We then closed with both of us agreeing that if a teacher is doing a good job we want them in that classroom able to do their job. And if they are incompetent we want them out (Beverly was nicer in how she phrased this part – but she did agree).
My $0.02: Beverly makes the existing system sound fair and easy to use. From what I have seen as a parent I know in practice it's not. But she faces a very legitimate fear of the evaluation system being misused or incompetently administered, and her members paying the price for that. What's also key here is that she does want good teachers secure in their job, and bad teachers out.
Ok, this interview surprised me. In these interviews I try to do as fair a job as possible, and the goal is to present the person, not make it an opinion piece. But there's also the opinionated Dave in the background – and I expected to have to tamp down the "union fighting for ironclad job security – BAD!" Instead this was a really interesting and eye opening discussion.
First off, the CEA has a very legitimate concern. That the big worry is incompetent, misguided, and/or lazy implementation and execution of an evaluation system. They should be concerned. Even more important, all of us should share this concern. First off, as Beverly said, we don't have time to do this wrong. Second, a system that randomly fires people will be de-motivating to our teachers, and drive many out. And it will not improve our schools.
On the flip side, we must have a strong effective evaluation system if we are going to fix our schools. That must include robust ongoing thorough of student growth in each classroom. That must include teacher retention being determined by effectiveness. This must include principal and superintendent retention also being determined by effectiveness. We cannot fix our schools without these fundamental changes.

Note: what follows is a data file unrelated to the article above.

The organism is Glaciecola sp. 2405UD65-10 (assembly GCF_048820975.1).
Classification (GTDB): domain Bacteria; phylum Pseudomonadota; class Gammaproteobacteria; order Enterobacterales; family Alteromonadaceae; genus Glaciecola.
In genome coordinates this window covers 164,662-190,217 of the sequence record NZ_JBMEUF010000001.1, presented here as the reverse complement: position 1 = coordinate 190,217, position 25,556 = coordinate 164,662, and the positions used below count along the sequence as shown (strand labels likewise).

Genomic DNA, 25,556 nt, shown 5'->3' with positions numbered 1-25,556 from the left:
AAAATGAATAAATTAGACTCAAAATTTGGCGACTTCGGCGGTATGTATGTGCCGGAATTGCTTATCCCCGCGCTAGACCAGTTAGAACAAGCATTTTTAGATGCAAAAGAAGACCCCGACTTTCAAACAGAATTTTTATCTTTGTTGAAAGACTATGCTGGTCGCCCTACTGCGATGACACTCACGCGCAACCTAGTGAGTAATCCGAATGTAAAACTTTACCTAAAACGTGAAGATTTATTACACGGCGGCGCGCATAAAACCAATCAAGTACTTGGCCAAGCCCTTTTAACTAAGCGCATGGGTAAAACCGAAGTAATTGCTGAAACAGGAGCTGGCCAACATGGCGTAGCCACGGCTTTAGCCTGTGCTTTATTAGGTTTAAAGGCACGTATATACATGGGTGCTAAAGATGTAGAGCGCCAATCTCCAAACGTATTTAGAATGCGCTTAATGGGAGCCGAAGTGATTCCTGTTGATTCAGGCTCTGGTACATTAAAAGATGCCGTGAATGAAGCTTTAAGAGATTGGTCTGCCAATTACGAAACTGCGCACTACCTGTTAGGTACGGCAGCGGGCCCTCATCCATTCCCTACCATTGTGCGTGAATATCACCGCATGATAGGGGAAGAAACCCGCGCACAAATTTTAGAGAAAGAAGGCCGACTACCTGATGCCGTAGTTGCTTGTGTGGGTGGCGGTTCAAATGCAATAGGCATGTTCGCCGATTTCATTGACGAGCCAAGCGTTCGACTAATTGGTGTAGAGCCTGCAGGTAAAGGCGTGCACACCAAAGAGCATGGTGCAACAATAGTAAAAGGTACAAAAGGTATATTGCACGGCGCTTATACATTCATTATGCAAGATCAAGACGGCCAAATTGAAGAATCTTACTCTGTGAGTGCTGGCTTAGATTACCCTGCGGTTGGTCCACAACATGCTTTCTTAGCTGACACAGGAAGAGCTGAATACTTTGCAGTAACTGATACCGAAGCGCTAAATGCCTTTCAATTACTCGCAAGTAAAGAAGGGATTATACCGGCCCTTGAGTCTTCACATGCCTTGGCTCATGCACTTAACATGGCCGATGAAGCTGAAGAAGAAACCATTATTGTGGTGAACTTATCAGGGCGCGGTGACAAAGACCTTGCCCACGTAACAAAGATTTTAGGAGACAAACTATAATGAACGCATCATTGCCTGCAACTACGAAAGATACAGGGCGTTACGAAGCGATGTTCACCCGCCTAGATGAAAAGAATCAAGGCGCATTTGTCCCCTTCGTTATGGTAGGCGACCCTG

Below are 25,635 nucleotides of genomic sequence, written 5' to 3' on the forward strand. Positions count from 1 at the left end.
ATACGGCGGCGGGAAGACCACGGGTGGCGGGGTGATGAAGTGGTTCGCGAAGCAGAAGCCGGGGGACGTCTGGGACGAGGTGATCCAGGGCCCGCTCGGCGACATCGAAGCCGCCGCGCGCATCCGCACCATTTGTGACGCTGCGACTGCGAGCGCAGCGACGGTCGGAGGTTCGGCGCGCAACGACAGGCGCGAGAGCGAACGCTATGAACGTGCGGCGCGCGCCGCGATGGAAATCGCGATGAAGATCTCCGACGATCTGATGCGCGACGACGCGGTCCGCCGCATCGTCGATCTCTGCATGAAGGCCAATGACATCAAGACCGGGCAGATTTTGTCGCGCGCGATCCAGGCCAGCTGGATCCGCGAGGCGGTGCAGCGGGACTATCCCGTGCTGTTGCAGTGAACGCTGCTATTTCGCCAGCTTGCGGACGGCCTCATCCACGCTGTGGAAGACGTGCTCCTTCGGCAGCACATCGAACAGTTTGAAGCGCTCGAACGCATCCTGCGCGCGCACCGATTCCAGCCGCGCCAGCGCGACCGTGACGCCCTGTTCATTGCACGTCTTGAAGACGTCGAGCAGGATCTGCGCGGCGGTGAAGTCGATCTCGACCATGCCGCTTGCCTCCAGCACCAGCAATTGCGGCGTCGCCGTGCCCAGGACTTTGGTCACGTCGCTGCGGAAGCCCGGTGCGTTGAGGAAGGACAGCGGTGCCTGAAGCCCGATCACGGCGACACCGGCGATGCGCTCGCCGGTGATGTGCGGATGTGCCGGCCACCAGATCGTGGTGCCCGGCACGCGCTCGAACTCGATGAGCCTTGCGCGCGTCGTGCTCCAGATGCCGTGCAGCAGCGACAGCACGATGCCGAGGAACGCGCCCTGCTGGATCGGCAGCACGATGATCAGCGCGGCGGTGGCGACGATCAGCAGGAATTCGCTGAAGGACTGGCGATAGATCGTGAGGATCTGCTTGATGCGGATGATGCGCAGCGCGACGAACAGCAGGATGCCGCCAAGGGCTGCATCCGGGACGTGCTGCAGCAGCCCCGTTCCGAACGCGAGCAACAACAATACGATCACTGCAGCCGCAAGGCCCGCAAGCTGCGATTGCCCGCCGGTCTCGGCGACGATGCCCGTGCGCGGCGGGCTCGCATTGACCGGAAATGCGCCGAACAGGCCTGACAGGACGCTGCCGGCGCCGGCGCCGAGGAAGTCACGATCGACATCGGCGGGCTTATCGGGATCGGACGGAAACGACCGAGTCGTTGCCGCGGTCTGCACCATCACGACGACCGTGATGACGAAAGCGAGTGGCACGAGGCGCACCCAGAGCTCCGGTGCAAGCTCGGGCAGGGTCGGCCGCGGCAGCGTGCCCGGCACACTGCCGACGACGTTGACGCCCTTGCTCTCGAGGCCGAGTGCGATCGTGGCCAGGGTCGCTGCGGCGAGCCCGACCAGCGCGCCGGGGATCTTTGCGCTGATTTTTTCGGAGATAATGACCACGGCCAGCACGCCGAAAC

This can be done. Beverly never disagreed with the goals desired by those backing SB-191. Her concerns are with competence. I think we can all agree that SB-191, competently administered, should lead to substantial improvement. I think it's also fair to say that without SB-191 (competently administered), we will be lacking some critical tools to improve our schools. In other words, we need SB-191, and we need it implemented well.
I ask Governor Ritter and the legislature to step up and provide reasonable assurance that this will be properly administered. Keep in mind that I'm representative of a key demographic for support of this bill, a Boulder liberal who supports this bill. And I share the CEA's fear that the state will fuck this up. (I am somewhat familiar with two state departments – one is incompetent and one does nothing. That does not give me warm fuzzies about how well this will be implemented.)
So I still support SB-191. But I would feel a million times better if I had some assurance. And I think the teachers would too. Governor Ritter?
Podcast: Beverly Ingle interview